Microsoft gives Windows 8.1 some Fresh Paint

Microsoft finalizes its new digital-painting app Fresh Paint and plans to ship it with Windows 8.1 when it debuts next week.

The Fresh Paint app for Windows 8.1 and Windows Phone 8 provides people with a realistic painting program for free. Microsoft

Microsoft Paint lovers who scratched their heads at the lack of a native Windows 8 drawing app can rejoice: the new Fresh Paint will ship on Windows 8.1 and Windows Phone 8.

Fresh Paint is a free painting app for the "Metro" mode of Windows 8 (download) and Windows Phone 8 (download). When it announced the beta preview of the app, Microsoft said that it started out as a "research project" to make a realistic digital-painting app.

Fresh Paint, which had been downloaded more than 1 million times as of February, will be available October 18 on Windows 8.1, and October 14 on Windows Phone 8.

"[W]e do a lot of real-world painting to make sure we get our algorithms right," Microsoft's general manager for its startup business group Ira Snyder wrote in the blog post.

The app lets you paint with a variety of tools, including watercolor, graphite pencil, and oil. It lets you mix colors, change canvases and brushes, and erase unwanted marks. Despite the similar name to Microsoft Paint, the long-standing Windows drawing app, it's not a direct replacement for MS Paint. Fresh Paint is only available in Metro mode, while MS Paint, with a new Ribbon toolbar, is still available in Windows 8's Desktop mode.

The updated version of Fresh Paint that will ship next week offers improved reactions to stylus pressure; new ways to incorporate photos into your painting; in-app artistic "inspirational" tools thanks to an Inspire Me feature; and the ability to make high-quality prints of your painting thanks to a partnership with CanvasPop.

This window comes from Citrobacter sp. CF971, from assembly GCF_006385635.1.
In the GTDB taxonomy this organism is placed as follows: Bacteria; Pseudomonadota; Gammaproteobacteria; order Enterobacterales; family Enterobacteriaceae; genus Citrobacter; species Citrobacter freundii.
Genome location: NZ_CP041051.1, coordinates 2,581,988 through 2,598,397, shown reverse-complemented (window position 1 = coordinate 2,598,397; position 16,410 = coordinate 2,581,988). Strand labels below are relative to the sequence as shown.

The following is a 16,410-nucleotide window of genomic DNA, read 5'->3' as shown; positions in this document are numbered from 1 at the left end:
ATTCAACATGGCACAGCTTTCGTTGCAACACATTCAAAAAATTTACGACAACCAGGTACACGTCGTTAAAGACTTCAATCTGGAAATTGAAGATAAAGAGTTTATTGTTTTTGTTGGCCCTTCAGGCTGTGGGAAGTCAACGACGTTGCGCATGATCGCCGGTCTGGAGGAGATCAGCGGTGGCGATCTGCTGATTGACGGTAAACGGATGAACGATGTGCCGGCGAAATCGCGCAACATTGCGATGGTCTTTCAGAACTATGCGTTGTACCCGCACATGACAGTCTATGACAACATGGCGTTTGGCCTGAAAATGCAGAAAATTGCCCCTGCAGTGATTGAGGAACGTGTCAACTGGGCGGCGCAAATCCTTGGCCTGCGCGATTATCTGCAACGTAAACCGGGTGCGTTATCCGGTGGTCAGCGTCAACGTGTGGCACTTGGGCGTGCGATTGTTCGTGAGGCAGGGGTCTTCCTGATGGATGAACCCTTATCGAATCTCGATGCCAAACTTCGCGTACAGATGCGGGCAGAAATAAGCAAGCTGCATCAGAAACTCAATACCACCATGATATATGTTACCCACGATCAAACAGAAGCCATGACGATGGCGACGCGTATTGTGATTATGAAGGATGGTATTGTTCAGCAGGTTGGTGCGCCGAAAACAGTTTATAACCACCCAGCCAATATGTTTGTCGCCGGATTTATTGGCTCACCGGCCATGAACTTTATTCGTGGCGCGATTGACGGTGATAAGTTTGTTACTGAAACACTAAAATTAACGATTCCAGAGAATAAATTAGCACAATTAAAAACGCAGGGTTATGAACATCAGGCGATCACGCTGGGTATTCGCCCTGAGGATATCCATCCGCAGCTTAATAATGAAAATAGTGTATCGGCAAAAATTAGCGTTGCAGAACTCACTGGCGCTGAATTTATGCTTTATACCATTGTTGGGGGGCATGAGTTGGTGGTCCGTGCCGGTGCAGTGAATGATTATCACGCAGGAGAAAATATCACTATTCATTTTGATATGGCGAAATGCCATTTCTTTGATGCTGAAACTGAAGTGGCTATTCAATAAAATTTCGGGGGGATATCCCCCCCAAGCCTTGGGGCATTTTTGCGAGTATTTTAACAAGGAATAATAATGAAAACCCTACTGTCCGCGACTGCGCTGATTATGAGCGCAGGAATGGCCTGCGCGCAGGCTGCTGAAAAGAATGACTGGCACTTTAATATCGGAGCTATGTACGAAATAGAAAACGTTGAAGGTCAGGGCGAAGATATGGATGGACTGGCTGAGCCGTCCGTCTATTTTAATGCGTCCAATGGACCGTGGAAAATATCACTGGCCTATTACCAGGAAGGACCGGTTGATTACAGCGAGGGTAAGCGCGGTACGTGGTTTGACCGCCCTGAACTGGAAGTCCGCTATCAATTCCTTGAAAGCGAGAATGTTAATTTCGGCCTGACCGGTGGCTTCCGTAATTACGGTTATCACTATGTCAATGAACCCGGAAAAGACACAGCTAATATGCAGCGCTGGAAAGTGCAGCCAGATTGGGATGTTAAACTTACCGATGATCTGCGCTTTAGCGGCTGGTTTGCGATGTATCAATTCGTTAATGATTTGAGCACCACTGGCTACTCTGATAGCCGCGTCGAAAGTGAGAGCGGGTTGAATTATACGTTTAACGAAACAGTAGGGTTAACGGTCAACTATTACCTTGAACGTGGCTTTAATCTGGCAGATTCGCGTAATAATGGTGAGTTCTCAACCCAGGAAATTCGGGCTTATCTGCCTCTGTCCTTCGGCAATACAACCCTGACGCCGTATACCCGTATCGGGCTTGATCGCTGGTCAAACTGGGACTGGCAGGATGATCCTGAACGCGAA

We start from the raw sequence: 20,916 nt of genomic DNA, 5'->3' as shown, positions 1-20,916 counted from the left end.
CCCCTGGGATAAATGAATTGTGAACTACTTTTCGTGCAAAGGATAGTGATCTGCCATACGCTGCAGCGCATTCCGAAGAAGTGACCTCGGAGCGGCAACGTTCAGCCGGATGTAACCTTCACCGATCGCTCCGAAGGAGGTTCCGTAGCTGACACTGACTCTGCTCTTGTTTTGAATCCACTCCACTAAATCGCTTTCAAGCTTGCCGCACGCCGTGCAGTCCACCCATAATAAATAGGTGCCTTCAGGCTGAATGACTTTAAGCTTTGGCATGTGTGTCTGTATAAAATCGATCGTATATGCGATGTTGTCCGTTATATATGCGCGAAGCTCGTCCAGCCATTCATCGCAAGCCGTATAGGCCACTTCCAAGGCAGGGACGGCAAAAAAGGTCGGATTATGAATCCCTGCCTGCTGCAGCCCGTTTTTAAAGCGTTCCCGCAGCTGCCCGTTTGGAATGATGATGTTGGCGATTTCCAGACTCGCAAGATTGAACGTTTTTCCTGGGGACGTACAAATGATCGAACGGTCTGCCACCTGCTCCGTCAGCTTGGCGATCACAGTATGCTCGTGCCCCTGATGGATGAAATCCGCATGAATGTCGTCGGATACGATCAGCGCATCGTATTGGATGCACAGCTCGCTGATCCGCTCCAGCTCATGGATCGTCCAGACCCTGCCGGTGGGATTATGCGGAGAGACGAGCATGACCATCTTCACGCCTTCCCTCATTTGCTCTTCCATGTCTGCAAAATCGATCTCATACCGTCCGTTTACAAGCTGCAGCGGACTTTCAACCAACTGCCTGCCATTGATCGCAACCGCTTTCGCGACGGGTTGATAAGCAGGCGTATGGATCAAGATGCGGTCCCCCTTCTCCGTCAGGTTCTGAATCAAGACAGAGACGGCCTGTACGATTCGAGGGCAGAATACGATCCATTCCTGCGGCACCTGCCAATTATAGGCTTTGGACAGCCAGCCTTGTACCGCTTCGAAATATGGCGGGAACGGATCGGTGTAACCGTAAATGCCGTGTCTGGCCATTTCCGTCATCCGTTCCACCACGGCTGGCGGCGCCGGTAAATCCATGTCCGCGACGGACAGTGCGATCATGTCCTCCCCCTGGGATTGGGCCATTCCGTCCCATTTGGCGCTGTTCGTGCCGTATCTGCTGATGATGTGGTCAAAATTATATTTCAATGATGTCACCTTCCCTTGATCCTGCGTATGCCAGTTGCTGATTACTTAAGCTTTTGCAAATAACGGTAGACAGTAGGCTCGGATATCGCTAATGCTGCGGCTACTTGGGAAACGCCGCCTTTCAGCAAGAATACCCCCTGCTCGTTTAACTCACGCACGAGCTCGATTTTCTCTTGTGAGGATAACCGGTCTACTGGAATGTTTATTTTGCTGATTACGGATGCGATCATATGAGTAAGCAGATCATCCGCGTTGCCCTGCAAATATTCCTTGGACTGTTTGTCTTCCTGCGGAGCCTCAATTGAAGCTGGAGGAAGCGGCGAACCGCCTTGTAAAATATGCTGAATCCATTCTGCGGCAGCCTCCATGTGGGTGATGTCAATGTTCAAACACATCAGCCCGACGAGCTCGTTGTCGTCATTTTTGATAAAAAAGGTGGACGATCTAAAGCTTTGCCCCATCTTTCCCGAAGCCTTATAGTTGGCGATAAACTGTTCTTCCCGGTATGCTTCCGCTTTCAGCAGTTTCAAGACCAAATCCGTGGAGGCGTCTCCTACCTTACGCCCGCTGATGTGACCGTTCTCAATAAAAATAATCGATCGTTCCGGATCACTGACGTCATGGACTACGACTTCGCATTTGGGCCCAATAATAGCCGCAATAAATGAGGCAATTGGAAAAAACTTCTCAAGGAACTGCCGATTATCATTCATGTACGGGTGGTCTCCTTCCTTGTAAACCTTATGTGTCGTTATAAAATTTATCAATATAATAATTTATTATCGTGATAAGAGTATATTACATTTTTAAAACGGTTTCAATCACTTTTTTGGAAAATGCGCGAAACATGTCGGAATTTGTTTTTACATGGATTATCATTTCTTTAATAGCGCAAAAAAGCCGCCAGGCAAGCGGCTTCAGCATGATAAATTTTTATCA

The CanvasPop deal is interesting because Microsoft has figured out how to scale digital paintings to large-format canvas prints by analyzing your painting at the pixel level, using bilinear filtering, and then smoothing out the pixels. The technique, Microsoft says, will let people who use small devices such as Windows Phones make big prints of their paintings with no resolution loss.

Thanks to a deal with CanvasPop, you can print your paintings on large- or small-format canvases. Microsoft

Fresh Paint connects to CanvasPop thanks to a CanvasPop API, the first imaging program to do so. Printing with CanvasPop is not free, although Microsoft will be offering sign-up deals when Windows 8.1 launches.

The app also hooks into Microsoft SkyDrive, so you can sync your paintings across devices. However, a Microsoft representative wasn't sure if app settings will sync across devices.

Microsoft has been marketing the app as a way for artists and children to get comfortable with Windows 8 touch screens, and has made the app available for use in New York City's Museum of Modern Art.

 

Join the discussion

Conversation powered by Livefyre

Show Comments Hide Comments
Latest Galleries from CNET
The best tech products of 2014
Does this Wi-Fi-enabled doorbell Ring true? (pictures)
Seven tips for securing your Facebook account
The best 3D-printing projects of 2014 (pictures)
15 crazy old phones from a Korean museum (pictures)
10 gloriously geeky highlights from 2014 (pictures)